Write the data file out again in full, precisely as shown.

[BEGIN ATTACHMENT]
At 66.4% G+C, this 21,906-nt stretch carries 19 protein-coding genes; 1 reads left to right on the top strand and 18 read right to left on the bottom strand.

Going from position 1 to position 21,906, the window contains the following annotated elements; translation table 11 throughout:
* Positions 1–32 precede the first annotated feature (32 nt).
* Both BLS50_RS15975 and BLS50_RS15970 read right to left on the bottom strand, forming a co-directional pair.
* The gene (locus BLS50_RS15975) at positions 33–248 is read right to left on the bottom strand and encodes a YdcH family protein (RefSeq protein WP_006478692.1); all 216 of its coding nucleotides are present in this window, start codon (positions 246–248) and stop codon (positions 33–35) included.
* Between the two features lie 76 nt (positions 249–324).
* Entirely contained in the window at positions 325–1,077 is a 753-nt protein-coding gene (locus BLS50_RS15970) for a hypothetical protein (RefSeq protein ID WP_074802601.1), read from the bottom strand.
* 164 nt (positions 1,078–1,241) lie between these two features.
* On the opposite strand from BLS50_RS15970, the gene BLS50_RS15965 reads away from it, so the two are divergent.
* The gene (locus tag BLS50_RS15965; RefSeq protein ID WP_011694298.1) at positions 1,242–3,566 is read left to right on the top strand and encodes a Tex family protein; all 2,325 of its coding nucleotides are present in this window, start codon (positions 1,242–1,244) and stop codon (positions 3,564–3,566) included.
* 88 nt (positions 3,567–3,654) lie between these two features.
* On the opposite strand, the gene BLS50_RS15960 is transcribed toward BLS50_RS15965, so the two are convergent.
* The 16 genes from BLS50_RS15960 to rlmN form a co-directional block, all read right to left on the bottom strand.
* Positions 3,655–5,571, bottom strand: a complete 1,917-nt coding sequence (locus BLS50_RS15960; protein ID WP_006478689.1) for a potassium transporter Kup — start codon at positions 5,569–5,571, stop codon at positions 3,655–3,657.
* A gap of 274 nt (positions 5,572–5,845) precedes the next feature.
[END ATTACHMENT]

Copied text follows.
At 66.4% G+C, this 21,906-nt stretch carries 19 protein-coding genes; 1 reads left to right on the top strand and 18 read right to left on the bottom strand.

Going from position 1 to position 21,906, the window contains the following annotated elements; translation table 11 throughout:
* Positions 1–32 precede the first annotated feature (32 nt).
* Both BLS50_RS15975 and BLS50_RS15970 read right to left on the bottom strand, forming a co-directional pair.
* The gene (locus BLS50_RS15975) at positions 33–248 is read right to left on the bottom strand and encodes a YdcH family protein (RefSeq protein WP_006478692.1); all 216 of its coding nucleotides are present in this window, start codon (positions 246–248) and stop codon (positions 33–35) included.
* Between the two features lie 76 nt (positions 249–324).
* Entirely contained in the window at positions 325–1,077 is a 753-nt protein-coding gene (locus BLS50_RS15970) for a hypothetical protein (RefSeq protein ID WP_074802601.1), read from the bottom strand.
* 164 nt (positions 1,078–1,241) lie between these two features.
* On the opposite strand from BLS50_RS15970, the gene BLS50_RS15965 reads away from it, so the two are divergent.
* The gene (locus tag BLS50_RS15965; RefSeq protein ID WP_011694298.1) at positions 1,242–3,566 is read left to right on the top strand and encodes a Tex family protein; all 2,325 of its coding nucleotides are present in this window, start codon (positions 1,242–1,244) and stop codon (positions 3,564–3,566) included.
* 88 nt (positions 3,567–3,654) lie between these two features.
* On the opposite strand, the gene BLS50_RS15960 is transcribed toward BLS50_RS15965, so the two are convergent.
* The 16 genes from BLS50_RS15960 to rlmN form a co-directional block, all read right to left on the bottom strand.
* Positions 3,655–5,571, bottom strand: a complete 1,917-nt coding sequence (locus BLS50_RS15960; protein ID WP_006478689.1) for a potassium transporter Kup — start codon at positions 5,569–5,571, stop codon at positions 3,655–3,657.
* A gap of 274 nt (positions 5,572–5,845) precedes the next feature.